Hiroshi pointed out that in the developed world, an increasing proportion of the visually impaired also have other disabilities, so that joining forces with other groups is also serving the VI community.

The privacy point came up in an interesting way for people with physical disabilities. When you have a constant attendant, you have no privacy at all. If you can get on-line, it may be the first chance to do things for yourself without being supervised or assisted. This can be incredibly liberating.

We also discussed the challenges around serving people with intellectual disabilities. Hiroshi noted that there were IFLA efforts around creating easy-to-read publications.

Jim mentioned the incipient “Raising the Floor” effort he is co-developing with Gregg Vanderheiden, where we want to see every person with a disability having a basic of level of access to technology and information.

The brainstorm concluded with some action items to be driven by Hiroshi.

4 comments:

Kenneth said...

Jim, I have a few questions for you on Benetech Social Entrepreneurship.

1. How does creating a novel social entrepreneurial (Benetech) concept start and what stages do it pass?


2. How are ideas generated in a social venturs and how are they selected?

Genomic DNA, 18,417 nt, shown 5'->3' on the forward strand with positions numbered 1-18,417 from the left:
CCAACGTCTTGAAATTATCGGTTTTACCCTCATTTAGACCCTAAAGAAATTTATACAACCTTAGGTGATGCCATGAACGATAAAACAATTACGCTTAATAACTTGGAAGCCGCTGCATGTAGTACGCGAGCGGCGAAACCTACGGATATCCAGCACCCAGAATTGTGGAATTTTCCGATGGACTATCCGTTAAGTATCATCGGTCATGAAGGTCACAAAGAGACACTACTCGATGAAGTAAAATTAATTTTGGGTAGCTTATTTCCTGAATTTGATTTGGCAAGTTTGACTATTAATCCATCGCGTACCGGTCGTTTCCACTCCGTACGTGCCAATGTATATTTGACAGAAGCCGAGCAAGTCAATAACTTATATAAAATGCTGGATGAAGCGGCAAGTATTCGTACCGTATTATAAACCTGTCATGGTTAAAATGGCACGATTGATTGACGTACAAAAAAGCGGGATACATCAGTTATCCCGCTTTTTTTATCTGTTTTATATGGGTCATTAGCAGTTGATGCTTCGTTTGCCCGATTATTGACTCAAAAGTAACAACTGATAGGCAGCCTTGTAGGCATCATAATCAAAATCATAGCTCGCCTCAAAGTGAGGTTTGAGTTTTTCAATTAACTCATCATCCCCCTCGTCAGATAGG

3. If venture capitalists are involved, when do they come in and what is their take?

4. How is slips and quality managed and what are the consideration for a market strategy

Jim Fruchterman said...

I suggest you check out these materials on our website. I'm in the process of writing a longer article that goes in more depth.

The short answers are:
1. Like a for-profit high tech venture, but where social outcomes are paramount, and the financial goal is to figure out a way to be sustainable.
2. See docs.
3. VCs come in as advisors and donors. They don't get to make money on our ventures, because we're organized as a charity to go after the kinds of opportunities VCs wouldn't wearing their make-money hat.
4. Like a for-profit high tech venture, except for the primary goal being social.

http://www.benetech.org/about/business_model.shtml
http://www.benetech.org/about/downloads/concept_originator_FAQs.pdf

Kenneth said...

Jim, Your answers were straight forward. I have one last question for you.
How can social entrepreneurial process be organized to reap the benefits of business entrepreneurial process?

Jim Fruchterman said...

Kenneth, two ways that SEs can reap the benefits of the business entrepreneurial process:

- Gain partial or complete support of a social enterprise from earned revenues. Example: our Arkenstone reading machine for the blind social enterprise was slightly profitable, enabling us to serve tens of thousands of disabled people with independent reading without needing grants.

- Partner with companies to use their processes to benefit social issues. Example1: Google Grants provides free advertising to nonprofits to use to promote their social service. Example2: a for-profit agrees to hire graduates of a nonprofit's job training program.